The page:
Mike Winterstein has worked at the USDA Subtropical Horticulture Research Station (SHRS) in Miami since 1994, the last 17 years as an Agricultural Research Technician (essentially a grower who collects and maintains a lot of data). Mike specializes in their subtropical and tropical fruit, cacao, and sugarcane collections. His work includes following Best Management Practices, propagation (IE: grafting), setting up and executing collection and research plantings, collecting phenotypical (physical) data, updating SHRS and USDA databases, as well as formatting data for SHRS researchers. Mike also works directly with the State of Florida Agriculture and Consumer Services Department of Plant Industry (DPI) and the USDA Animal Plant Health Inspection Service (APHIS) shipping and receiving plant material from all over the world. This work involves knowledge of treaties, import restrictions, assays for specific pathogens, as well as the logistics of safe germplasm movement. Over the years he has become the SHRS field tour guide, hosting visiting scientists, educators, USDA administrators and horticultural groups. Current projects include the implementation of GRIN Global and creation of a GIS database system of the entire SHRS inventory and fields with collaborators from Florida International University.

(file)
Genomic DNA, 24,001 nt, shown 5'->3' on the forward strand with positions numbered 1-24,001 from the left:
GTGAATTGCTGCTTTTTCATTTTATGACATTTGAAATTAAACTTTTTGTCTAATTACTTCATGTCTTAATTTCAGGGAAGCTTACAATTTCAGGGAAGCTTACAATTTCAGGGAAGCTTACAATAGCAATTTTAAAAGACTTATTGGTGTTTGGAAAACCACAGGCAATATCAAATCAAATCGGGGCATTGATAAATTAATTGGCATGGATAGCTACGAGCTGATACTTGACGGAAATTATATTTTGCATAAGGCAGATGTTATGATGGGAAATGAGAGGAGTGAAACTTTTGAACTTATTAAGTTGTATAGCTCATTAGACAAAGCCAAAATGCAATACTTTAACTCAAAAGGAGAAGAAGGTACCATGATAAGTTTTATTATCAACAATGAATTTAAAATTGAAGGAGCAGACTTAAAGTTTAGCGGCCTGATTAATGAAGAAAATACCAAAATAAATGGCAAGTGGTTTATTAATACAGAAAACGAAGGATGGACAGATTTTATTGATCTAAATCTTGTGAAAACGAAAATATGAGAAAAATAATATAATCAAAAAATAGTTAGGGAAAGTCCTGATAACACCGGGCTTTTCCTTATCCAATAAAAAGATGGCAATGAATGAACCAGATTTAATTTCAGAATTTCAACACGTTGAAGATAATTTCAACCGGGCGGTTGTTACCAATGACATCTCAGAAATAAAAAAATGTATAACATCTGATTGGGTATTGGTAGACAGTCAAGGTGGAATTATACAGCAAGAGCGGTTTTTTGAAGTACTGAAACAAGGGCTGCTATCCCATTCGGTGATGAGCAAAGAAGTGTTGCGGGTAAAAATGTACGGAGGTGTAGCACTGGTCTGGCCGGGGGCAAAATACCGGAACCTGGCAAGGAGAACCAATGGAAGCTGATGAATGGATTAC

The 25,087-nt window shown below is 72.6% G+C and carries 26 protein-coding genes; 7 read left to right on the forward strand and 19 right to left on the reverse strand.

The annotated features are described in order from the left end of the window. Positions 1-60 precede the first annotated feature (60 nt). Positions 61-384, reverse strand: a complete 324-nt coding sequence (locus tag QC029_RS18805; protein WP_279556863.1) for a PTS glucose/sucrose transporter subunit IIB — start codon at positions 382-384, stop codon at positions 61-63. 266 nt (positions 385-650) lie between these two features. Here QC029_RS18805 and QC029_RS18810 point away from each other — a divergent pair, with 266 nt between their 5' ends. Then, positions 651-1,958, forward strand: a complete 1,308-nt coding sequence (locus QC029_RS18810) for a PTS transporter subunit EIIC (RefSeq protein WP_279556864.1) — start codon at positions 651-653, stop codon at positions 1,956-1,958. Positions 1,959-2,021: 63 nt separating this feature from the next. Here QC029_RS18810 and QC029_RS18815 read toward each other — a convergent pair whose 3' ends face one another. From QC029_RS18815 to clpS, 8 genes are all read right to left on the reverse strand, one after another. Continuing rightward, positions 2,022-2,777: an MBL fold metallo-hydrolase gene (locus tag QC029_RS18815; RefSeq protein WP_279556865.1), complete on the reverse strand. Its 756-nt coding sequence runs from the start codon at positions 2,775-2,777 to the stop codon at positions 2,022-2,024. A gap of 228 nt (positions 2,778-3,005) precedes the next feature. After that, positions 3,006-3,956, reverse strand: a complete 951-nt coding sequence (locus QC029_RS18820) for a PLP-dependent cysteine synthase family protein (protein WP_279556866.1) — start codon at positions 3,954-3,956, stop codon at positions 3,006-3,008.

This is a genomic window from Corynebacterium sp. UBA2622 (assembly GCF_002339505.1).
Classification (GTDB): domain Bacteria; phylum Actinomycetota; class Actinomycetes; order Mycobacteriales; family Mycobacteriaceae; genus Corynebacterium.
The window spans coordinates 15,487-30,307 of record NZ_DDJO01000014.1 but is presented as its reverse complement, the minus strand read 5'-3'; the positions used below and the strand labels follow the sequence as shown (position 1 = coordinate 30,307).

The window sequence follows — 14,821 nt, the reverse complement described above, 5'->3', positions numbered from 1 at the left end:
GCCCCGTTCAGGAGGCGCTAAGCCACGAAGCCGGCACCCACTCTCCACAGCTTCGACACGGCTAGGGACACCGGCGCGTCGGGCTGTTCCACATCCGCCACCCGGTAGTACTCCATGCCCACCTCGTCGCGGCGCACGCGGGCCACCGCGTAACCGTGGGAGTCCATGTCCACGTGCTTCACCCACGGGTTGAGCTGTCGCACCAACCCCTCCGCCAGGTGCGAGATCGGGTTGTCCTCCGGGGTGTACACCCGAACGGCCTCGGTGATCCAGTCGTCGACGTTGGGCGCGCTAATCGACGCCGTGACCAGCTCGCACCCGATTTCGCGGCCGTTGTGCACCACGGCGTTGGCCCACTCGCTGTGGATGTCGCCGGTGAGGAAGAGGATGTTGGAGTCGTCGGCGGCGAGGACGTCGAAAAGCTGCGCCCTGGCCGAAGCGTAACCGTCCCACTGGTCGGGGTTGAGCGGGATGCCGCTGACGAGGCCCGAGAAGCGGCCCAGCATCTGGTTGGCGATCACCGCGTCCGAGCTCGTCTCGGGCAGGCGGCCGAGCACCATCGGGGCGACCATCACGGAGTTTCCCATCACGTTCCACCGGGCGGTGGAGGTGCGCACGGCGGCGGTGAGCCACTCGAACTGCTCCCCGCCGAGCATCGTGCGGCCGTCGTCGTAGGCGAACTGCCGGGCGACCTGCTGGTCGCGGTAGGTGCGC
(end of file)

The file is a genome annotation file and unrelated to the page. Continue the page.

The presentation will cover some of the horticultural and entomological research done at the SHRS. He will also show us how to navigate the National Plant Germplasm System (NPGS) website, also known as GRIN Global using the SHRS mango collection as an example. This is essentially the database of all the collections maintained by NPGS as well as historic information, data collected on collections, and a distribution system for researchers to receive material from the different repositories.